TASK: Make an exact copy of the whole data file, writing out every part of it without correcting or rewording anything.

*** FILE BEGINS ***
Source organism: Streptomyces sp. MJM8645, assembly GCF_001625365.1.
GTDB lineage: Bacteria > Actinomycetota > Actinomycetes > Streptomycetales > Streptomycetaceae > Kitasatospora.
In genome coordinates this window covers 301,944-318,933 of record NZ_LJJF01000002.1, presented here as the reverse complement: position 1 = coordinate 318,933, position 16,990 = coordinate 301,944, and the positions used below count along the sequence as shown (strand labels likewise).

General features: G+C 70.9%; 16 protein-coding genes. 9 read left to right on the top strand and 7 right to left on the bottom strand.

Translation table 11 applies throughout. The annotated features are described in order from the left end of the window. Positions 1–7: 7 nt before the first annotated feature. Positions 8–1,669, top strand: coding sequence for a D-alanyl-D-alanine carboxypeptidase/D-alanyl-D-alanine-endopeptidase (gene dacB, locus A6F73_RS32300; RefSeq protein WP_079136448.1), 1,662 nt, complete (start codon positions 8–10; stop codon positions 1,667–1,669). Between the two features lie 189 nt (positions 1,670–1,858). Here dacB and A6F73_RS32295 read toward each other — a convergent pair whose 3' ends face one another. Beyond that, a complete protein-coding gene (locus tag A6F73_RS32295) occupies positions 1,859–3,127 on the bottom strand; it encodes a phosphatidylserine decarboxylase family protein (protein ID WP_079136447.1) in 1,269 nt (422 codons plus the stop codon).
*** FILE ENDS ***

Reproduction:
Source organism: Streptomyces sp. MJM8645, assembly GCF_001625365.1.
GTDB lineage: Bacteria > Actinomycetota > Actinomycetes > Streptomycetales > Streptomycetaceae > Kitasatospora.
In genome coordinates this window covers 301,944-318,933 of record NZ_LJJF01000002.1, presented here as the reverse complement: position 1 = coordinate 318,933, position 16,990 = coordinate 301,944, and the positions used below count along the sequence as shown (strand labels likewise).

General features: G+C 70.9%; 16 protein-coding genes. 9 read left to right on the top strand and 7 right to left on the bottom strand.

Translation table 11 applies throughout. The annotated features are described in order from the left end of the window. Positions 1–7: 7 nt before the first annotated feature. Positions 8–1,669, top strand: coding sequence for a D-alanyl-D-alanine carboxypeptidase/D-alanyl-D-alanine-endopeptidase (gene dacB, locus A6F73_RS32300; RefSeq protein WP_079136448.1), 1,662 nt, complete (start codon positions 8–10; stop codon positions 1,667–1,669). Between the two features lie 189 nt (positions 1,670–1,858). Here dacB and A6F73_RS32295 read toward each other — a convergent pair whose 3' ends face one another. Beyond that, a complete protein-coding gene (locus tag A6F73_RS32295) occupies positions 1,859–3,127 on the bottom strand; it encodes a phosphatidylserine decarboxylase family protein (protein ID WP_079136447.1) in 1,269 nt (422 codons plus the stop codon).